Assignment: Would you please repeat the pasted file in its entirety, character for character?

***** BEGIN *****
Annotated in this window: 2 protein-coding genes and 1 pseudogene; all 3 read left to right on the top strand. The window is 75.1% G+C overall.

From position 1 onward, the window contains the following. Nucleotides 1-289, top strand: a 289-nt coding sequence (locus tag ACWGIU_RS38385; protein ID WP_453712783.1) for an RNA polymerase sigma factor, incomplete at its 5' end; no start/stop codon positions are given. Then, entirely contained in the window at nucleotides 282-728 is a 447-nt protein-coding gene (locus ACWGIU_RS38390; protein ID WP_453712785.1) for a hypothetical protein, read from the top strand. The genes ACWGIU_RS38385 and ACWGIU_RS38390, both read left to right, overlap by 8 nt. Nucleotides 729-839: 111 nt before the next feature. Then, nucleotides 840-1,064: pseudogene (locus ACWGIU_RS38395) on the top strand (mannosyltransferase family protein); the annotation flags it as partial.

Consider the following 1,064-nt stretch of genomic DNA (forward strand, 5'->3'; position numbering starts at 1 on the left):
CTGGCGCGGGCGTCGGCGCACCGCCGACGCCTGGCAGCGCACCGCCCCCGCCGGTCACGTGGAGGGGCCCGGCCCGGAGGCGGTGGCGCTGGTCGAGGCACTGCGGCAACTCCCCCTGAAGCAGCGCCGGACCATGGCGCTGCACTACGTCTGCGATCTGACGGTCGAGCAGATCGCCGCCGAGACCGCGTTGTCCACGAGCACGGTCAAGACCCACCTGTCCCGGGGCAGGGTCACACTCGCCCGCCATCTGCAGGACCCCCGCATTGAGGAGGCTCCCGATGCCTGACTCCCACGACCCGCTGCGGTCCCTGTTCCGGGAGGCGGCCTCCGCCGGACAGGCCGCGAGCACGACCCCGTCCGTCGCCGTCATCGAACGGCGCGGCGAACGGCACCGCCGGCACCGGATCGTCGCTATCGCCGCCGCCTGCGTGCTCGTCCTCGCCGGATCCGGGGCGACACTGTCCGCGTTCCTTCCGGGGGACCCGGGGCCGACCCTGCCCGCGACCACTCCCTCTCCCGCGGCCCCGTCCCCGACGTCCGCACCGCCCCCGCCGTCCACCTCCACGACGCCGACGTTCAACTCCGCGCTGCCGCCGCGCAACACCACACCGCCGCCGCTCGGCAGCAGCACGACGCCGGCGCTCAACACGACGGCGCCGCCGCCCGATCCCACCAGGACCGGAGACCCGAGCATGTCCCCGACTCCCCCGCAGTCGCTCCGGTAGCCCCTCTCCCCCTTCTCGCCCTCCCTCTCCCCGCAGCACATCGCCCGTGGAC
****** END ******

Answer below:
Annotated in this window: 2 protein-coding genes and 1 pseudogene; all 3 read left to right on the top strand. The window is 75.1% G+C overall.

From position 1 onward, the window contains the following. Nucleotides 1-289, top strand: a 289-nt coding sequence (locus tag ACWGIU_RS38385; protein ID WP_453712783.1) for an RNA polymerase sigma factor, incomplete at its 5' end; no start/stop codon positions are given. Then, entirely contained in the window at nucleotides 282-728 is a 447-nt protein-coding gene (locus ACWGIU_RS38390; protein ID WP_453712785.1) for a hypothetical protein, read from the top strand. The genes ACWGIU_RS38385 and ACWGIU_RS38390, both read left to right, overlap by 8 nt. Nucleotides 729-839: 111 nt before the next feature. Then, nucleotides 840-1,064: pseudogene (locus ACWGIU_RS38395) on the top strand (mannosyltransferase family protein); the annotation flags it as partial.

Consider the following 1,064-nt stretch of genomic DNA (forward strand, 5'->3'; position numbering starts at 1 on the left):
CTGGCGCGGGCGTCGGCGCACCGCCGACGCCTGGCAGCGCACCGCCCCCGCCGGTCACGTGGAGGGGCCCGGCCCGGAGGCGGTGGCGCTGGTCGAGGCACTGCGGCAACTCCCCCTGAAGCAGCGCCGGACCATGGCGCTGCACTACGTCTGCGATCTGACGGTCGAGCAGATCGCCGCCGAGACCGCGTTGTCCACGAGCACGGTCAAGACCCACCTGTCCCGGGGCAGGGTCACACTCGCCCGCCATCTGCAGGACCCCCGCATTGAGGAGGCTCCCGATGCCTGACTCCCACGACCCGCTGCGGTCCCTGTTCCGGGAGGCGGCCTCCGCCGGACAGGCCGCGAGCACGACCCCGTCCGTCGCCGTCATCGAACGGCGCGGCGAACGGCACCGCCGGCACCGGATCGTCGCTATCGCCGCCGCCTGCGTGCTCGTCCTCGCCGGATCCGGGGCGACACTGTCCGCGTTCCTTCCGGGGGACCCGGGGCCGACCCTGCCCGCGACCACTCCCTCTCCCGCGGCCCCGTCCCCGACGTCCGCACCGCCCCCGCCGTCCACCTCCACGACGCCGACGTTCAACTCCGCGCTGCCGCCGCGCAACACCACACCGCCGCCGCTCGGCAGCAGCACGACGCCGGCGCTCAACACGACGGCGCCGCCGCCCGATCCCACCAGGACCGGAGACCCGAGCATGTCCCCGACTCCCCCGCAGTCGCTCCGGTAGCCCCTCTCCCCCTTCTCGCCCTCCCTCTCCCCGCAGCACATCGCCCGTGGAC